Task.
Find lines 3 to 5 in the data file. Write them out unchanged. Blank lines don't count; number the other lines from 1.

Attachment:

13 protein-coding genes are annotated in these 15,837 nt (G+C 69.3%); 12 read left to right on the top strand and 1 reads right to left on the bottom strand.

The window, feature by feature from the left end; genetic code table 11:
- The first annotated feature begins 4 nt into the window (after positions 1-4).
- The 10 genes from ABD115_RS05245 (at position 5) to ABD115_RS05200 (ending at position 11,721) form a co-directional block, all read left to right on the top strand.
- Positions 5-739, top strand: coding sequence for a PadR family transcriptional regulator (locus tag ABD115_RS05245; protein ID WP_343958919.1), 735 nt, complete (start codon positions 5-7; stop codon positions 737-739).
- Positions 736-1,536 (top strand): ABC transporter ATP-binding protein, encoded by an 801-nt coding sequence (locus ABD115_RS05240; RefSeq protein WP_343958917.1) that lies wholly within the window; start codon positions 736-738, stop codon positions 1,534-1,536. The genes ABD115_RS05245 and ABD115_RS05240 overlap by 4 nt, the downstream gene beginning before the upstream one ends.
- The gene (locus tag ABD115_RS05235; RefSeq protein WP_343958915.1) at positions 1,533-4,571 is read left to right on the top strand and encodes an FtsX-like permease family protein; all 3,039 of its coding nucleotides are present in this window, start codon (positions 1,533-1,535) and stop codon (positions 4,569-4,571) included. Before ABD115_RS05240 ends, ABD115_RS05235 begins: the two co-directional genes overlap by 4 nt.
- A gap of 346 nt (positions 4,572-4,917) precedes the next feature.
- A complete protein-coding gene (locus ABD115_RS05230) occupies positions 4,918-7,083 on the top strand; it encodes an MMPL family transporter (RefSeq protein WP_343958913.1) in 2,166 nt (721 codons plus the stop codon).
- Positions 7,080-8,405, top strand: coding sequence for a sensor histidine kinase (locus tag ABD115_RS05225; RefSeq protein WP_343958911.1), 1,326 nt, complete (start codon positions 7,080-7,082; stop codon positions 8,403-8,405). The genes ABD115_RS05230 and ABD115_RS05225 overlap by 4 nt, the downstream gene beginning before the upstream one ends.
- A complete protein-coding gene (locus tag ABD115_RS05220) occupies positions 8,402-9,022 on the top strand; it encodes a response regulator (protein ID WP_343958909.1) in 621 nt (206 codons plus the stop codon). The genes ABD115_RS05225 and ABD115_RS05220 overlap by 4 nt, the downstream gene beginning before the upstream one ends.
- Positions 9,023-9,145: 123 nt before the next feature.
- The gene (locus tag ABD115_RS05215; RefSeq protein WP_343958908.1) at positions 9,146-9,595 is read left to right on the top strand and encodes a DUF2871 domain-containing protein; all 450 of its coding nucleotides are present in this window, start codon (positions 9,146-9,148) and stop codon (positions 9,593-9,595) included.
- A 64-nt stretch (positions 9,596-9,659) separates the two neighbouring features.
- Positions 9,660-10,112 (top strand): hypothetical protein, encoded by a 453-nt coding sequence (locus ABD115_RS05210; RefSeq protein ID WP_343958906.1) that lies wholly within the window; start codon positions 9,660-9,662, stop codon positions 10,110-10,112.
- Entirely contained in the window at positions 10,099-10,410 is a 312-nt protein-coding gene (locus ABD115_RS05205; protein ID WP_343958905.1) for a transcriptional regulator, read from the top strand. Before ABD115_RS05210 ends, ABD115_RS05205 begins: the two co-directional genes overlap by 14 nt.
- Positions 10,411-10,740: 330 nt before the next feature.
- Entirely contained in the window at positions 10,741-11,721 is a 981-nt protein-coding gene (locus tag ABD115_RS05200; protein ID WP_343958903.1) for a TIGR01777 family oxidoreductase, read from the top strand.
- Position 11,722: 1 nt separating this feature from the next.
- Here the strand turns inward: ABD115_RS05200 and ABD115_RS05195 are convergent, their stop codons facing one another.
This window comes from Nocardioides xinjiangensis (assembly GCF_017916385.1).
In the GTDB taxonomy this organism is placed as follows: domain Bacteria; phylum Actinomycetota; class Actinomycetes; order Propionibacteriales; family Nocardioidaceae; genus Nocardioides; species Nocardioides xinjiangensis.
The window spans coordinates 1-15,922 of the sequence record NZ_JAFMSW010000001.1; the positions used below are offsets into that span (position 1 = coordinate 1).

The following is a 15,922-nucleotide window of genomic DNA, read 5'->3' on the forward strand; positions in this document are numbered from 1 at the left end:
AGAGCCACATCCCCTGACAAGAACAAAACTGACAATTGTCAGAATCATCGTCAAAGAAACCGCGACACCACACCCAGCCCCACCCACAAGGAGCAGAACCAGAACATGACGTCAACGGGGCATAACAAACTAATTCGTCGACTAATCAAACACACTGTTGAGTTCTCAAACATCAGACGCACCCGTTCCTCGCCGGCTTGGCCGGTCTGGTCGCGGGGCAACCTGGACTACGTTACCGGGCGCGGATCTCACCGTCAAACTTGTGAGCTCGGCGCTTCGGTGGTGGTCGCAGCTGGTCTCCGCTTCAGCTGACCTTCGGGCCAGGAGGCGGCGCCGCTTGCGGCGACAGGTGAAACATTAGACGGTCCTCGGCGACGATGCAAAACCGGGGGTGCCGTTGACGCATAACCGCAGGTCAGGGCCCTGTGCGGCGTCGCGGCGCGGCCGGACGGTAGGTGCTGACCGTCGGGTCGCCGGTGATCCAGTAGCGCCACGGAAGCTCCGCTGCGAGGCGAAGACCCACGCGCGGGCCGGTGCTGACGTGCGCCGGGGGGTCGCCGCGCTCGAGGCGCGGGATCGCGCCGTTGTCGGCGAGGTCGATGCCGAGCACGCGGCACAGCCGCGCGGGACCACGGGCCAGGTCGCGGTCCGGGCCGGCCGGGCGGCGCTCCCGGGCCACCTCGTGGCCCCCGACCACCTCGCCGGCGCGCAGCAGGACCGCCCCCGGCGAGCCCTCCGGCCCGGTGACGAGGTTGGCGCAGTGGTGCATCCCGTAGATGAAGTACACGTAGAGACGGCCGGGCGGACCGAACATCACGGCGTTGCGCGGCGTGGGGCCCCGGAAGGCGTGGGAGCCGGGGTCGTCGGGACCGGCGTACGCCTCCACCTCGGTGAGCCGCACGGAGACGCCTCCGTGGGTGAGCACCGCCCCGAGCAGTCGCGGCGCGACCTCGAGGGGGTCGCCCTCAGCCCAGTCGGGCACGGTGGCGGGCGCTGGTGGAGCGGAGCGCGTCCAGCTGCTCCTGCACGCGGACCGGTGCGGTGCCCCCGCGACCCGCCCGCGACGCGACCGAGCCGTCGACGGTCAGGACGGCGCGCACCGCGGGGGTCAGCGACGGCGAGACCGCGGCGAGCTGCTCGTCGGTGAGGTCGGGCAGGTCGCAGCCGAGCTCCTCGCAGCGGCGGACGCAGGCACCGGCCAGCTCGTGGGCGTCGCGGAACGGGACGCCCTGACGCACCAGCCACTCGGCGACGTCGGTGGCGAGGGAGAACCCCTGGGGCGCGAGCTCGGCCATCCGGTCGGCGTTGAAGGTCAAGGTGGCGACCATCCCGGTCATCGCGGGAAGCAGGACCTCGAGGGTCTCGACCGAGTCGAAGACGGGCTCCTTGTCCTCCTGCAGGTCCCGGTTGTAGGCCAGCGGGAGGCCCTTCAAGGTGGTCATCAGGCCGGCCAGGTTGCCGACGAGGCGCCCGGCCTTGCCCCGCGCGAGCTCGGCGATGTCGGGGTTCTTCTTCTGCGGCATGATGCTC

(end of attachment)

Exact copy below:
- The first annotated feature begins 4 nt into the window (after positions 1-4).
- The 10 genes from ABD115_RS05245 (at position 5) to ABD115_RS05200 (ending at position 11,721) form a co-directional block, all read left to right on the top strand.
- Positions 5-739, top strand: coding sequence for a PadR family transcriptional regulator (locus tag ABD115_RS05245; protein ID WP_343958919.1), 735 nt, complete (start codon positions 5-7; stop codon positions 737-739).